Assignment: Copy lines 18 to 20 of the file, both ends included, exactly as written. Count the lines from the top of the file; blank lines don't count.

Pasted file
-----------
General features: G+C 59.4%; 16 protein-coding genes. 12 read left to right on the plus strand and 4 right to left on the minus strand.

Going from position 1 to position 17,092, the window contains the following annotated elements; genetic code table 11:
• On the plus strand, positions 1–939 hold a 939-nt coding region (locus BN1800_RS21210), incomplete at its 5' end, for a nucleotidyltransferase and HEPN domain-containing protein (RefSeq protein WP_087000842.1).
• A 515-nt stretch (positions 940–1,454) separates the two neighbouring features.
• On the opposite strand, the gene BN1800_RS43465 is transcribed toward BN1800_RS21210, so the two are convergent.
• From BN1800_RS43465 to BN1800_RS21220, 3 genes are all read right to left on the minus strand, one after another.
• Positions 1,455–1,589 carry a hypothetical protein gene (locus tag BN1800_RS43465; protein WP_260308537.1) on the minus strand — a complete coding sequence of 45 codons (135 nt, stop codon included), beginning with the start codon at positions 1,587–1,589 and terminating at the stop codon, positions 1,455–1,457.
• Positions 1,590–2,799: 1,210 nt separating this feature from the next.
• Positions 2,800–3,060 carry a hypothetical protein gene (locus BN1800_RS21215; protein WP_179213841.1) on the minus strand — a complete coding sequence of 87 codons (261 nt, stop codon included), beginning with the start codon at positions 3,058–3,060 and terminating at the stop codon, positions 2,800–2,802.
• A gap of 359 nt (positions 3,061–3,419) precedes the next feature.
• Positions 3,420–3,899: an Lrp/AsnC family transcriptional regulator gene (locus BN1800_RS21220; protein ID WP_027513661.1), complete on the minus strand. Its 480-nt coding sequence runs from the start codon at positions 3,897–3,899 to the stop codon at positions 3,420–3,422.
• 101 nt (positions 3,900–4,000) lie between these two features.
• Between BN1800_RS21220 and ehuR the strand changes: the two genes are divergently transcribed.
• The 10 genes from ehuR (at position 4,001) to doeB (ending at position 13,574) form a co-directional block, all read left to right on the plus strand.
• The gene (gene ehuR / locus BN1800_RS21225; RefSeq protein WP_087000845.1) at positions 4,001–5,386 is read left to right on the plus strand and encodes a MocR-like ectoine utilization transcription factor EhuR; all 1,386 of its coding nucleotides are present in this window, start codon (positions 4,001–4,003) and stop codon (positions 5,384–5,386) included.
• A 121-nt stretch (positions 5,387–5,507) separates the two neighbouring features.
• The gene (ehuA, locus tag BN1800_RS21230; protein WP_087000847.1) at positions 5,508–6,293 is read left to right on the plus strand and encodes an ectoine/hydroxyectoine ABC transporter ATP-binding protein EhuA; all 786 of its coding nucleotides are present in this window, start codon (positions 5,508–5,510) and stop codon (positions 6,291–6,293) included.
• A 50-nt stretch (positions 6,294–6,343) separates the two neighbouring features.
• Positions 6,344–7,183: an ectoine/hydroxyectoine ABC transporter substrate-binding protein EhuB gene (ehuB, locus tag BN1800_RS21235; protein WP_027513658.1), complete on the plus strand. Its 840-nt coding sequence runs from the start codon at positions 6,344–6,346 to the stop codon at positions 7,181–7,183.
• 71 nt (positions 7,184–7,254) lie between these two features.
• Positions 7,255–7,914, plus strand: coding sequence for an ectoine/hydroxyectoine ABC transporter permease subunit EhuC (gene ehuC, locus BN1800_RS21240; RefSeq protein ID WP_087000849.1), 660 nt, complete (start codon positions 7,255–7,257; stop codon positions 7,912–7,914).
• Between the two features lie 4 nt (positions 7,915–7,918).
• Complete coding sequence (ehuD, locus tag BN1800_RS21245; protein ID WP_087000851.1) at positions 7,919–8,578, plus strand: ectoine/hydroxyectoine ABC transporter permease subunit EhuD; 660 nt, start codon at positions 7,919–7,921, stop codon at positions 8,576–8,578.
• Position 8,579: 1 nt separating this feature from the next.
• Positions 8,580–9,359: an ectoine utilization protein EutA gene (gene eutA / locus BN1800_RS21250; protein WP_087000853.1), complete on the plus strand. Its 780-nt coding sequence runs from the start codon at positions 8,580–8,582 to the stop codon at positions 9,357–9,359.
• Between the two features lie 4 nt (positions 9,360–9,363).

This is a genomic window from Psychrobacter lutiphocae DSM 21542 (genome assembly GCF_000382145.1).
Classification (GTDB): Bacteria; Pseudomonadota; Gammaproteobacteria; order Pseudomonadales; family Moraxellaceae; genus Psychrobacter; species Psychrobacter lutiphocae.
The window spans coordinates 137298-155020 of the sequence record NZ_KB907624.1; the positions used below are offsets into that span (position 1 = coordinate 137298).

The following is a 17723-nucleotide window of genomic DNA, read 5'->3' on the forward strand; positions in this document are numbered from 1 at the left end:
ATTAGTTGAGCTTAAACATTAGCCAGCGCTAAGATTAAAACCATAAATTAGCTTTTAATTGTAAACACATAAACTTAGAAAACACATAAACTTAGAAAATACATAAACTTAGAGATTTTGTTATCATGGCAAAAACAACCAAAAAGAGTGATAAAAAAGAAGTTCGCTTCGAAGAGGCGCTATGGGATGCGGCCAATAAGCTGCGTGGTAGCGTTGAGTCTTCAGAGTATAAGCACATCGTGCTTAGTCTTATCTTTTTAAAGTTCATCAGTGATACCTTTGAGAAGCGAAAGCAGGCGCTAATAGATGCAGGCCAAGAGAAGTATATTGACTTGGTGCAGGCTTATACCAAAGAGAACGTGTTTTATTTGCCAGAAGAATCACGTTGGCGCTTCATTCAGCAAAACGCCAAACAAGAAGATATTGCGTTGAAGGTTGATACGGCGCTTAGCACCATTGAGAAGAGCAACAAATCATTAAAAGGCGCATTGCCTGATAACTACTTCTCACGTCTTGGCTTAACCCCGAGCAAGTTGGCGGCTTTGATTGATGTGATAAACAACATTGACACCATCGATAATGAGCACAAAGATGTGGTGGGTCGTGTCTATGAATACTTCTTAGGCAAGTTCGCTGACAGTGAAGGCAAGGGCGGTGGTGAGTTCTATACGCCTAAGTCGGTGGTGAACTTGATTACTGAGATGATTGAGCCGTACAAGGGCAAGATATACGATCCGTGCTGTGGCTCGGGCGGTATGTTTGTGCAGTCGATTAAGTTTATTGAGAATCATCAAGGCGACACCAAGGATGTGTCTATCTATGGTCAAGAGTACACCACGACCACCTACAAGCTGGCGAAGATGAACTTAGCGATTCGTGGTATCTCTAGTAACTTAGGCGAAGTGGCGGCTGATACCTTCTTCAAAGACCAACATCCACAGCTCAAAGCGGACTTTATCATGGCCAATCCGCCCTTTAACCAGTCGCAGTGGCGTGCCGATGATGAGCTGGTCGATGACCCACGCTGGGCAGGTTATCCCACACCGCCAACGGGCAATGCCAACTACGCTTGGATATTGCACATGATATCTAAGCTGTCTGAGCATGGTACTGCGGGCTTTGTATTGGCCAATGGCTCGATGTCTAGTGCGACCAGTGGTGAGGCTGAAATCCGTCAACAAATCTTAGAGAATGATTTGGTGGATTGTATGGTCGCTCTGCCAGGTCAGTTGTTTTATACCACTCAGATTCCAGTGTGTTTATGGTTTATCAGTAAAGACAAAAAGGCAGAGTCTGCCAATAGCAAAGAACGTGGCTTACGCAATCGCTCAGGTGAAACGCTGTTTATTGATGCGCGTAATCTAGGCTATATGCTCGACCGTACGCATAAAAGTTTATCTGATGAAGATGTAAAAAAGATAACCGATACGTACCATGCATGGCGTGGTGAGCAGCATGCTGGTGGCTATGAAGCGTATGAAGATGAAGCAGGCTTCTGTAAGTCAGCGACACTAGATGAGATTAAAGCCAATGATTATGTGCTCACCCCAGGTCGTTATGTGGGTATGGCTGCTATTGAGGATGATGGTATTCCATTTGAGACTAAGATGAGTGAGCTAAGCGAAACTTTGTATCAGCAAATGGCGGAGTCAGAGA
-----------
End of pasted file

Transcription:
• A 50-nt stretch (positions 6,294–6,343) separates the two neighbouring features.
• Positions 6,344–7,183: an ectoine/hydroxyectoine ABC transporter substrate-binding protein EhuB gene (ehuB, locus tag BN1800_RS21235; protein WP_027513658.1), complete on the plus strand. Its 840-nt coding sequence runs from the start codon at positions 6,344–6,346 to the stop codon at positions 7,181–7,183.
• 71 nt (positions 7,184–7,254) lie between these two features.